15 Most Bizarre Military Experiments

The most important objectives for any army are developing the means to defend their countries and win wars. Throughout history, militaries have relied on science and technology to meet these goals.

From the most primitive spear to the smart missile, imagination has driven man to conjure up the ultimate weapon of his time.

Photo from Business Insider

Photo from Business Insider


But not all contemporary ventures in military innovation are well-guided.

Some are so wacked out, they seem like jokes. Think weaponizing animals or harnessing the powers of the paranormal are science fiction? That didn’t stop armies from experimenting with these concepts and spending big bucks in the process.

Still, other military experiments leave us speechless.

World War II alone offers prime examples of human rights abuses in the name of science and defense of country. To research chemical weapons, scientists poisoned soldiers and civilians with chemical agents ranging from sarin to anthrax, often against their will. Covert testing with chemical agents and even psychoactive drugs continued late into the 20th century.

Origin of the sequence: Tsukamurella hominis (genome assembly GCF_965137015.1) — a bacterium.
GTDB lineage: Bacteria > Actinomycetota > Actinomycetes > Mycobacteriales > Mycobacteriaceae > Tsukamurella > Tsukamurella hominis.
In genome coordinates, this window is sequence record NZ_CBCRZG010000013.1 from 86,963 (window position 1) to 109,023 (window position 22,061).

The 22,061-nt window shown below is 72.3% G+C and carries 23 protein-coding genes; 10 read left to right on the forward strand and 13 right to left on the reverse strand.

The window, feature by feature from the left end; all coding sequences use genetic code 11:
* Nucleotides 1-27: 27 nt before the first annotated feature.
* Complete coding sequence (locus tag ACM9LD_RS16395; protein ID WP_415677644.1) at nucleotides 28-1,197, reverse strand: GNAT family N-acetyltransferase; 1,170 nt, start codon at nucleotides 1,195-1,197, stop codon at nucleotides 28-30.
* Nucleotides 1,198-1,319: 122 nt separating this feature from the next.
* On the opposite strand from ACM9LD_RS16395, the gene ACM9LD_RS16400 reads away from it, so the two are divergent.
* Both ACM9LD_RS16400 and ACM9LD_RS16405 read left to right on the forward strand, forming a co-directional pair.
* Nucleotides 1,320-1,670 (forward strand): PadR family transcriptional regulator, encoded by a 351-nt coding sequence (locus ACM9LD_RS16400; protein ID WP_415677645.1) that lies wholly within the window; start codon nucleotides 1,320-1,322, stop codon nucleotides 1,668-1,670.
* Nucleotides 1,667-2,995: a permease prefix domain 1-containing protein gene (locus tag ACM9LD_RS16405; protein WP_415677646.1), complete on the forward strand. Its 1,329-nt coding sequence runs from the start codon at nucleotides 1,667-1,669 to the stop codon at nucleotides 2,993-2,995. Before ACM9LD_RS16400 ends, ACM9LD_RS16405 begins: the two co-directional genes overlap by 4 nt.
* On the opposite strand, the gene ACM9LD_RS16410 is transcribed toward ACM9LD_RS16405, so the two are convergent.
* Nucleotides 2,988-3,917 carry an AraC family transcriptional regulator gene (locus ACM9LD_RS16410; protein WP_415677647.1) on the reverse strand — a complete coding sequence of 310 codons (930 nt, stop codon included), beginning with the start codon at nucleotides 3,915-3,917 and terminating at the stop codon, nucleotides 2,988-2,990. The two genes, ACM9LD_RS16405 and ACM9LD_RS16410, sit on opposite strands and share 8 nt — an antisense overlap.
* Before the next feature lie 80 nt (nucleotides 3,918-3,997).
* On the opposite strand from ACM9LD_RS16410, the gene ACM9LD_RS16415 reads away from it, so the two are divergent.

This series will explore the most bizarre military experiments ranging from the laugh-out-loud to the downright sadistic.

We’ll kick it off with a story about the time the U.S. Army thought about adding the “Gay Bomb” to its arsenal.

15. The Gay Bomb

In 1994, the Pentagon pondered with the idea of funding a “Gay Bomb.” This device would penetrate deep behind enemy lines, and spew pheromones causing enemy soldiers to become gay.


Researchers suggested it would also make enemy soldiers “irresistibly attractive to one another.”

Logic was they’ll be too busy making love, not war. But the gay bomb never blew its first load. The chemistry just wasn’t there.

To this day, science hasn’t proved pheromone substances can directly influence human behavior.

The gay bomb was among several non-lethal chemical weapons proposed by the Air Force Wright Lab in 1994. The research team requested $7.4 million for the project. It never took off.

Photo by Jamie Montgomery

Photo by Jamie Montgomery

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